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Salient. Victoria University Student Newspaper. Volume 33 No. 12. 5 August 1970

Inside Right with Turd Bruin

Inside Right with Turd Bruin

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Since we'll have a unique opportunity to hear the first public Australasian performance of Karlheinz Stockhausen's "Hymnen", readers may be interested in a small account of a February performance this year:

When the BBC Symphony Orchestra performed works by the modern genius Stockhausen last month, the master was introduced to the Orchestra's sole percussionist, Tristram Fry.

"How old are you?" asked the maestro.

"23," replied Fry.

"Well, you are too young to have the integrity to play my piece Necrophily," said the composer.

This riled the Symphony Orchestra, but they were most put out by that part of the programme entitled (rough translation) Sailing Away to Eastern Skies. There was no score for this piece. Instead, the master had caused to be placed before members of the orchestra a card with four lines of verse on it—by himself. The verse gave the title, set the mood and suggested one note. The orchestra were then urged to strike out on their own for the next twenty minutes.

This seemed too good an opportunity to miss, so the orchestra read the verse carefully, played the note and then carried on tuning up operations for one minute. After that, silence.

Stockhausen was so angry that he vowed that he would never attend a concert of his works in Britain again.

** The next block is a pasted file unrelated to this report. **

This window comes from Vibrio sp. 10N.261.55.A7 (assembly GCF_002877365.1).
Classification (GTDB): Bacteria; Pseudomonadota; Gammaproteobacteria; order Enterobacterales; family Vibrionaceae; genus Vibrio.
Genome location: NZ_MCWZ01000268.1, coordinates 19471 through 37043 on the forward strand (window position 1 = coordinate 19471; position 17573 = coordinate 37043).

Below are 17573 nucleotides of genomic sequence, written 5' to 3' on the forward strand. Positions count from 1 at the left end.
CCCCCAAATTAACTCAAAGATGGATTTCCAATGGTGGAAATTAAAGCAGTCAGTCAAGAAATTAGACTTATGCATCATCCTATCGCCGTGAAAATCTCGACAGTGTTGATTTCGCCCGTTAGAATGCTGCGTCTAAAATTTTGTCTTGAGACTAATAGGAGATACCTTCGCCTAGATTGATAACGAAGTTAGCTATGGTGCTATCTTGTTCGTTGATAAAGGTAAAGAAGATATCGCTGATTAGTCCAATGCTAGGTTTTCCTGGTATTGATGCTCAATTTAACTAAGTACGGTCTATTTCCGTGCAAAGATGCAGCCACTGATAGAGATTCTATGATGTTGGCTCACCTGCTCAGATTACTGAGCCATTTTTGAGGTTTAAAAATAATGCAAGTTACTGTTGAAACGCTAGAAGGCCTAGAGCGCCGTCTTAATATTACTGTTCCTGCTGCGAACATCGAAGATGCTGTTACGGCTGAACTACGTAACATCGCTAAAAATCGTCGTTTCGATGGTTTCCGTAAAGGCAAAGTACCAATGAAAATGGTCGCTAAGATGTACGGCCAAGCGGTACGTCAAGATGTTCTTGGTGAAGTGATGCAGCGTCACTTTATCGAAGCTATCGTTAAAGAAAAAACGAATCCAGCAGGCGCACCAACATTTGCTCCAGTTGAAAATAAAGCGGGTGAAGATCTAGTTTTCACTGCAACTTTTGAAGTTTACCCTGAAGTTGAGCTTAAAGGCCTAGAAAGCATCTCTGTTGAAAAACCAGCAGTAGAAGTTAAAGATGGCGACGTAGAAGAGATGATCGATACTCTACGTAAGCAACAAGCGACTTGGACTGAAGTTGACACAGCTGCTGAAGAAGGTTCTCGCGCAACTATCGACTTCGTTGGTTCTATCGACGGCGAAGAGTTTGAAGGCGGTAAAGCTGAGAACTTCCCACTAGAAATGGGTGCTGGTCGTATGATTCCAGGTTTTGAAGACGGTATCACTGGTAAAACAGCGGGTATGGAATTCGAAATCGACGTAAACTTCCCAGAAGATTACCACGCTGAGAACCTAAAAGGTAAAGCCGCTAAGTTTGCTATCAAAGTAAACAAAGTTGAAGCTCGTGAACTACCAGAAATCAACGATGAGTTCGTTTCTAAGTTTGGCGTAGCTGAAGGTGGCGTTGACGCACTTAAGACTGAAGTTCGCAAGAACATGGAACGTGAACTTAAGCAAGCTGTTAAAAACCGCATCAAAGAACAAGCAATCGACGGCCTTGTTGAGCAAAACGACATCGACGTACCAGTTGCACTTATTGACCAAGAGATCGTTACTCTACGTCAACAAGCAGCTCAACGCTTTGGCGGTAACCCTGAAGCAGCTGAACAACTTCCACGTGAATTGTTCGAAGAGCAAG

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Utopian Myth


Anti-apartheid demonstrations arc. to my mind, the greatest confidence stunt in the history of man the beginning of the move by the coloured peoples towards world dominance. Unfortunately, they are able to use the white do-gooders and so-called idealists to promote their designs. The Maori Council is to be congratulated on its levelheadedness and its expressed intention of moving forward with its pakeha brothers. We must stand together to protect our heritage. Peaceful co-existence in the international sense is a Utopian myth.

M J Glubb.

—Letter to the Evening Post.

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Of course, everyone's heard by now the joke about the Prime Minister who gave himself a knighthood and went on to prove (on Gallery) that he was still a simple ignorant country hick by referring to "Charles Dickens' book The Origin of the Species." Well, I'm grateful to Stuart Loudon, Chaff's "Over the Teacups' columnist, for an extra detail. After referring to Sir Keith's (choke) Dickens faux pas (and guessing that the P.M. "is still adding books to his library, colouring them in when he gets a spare moment"), Loudon mentions that Holyoake referred to "the Nixon-Kennedy Debates of 1964." (Communication by ouija board, no doubt?) I missed the programme, of course. I'm inclined to think I might have shared David Smith's wonderment that Brian Edwards did not "leap up and smash this cloying dwarf around the face (both of them)."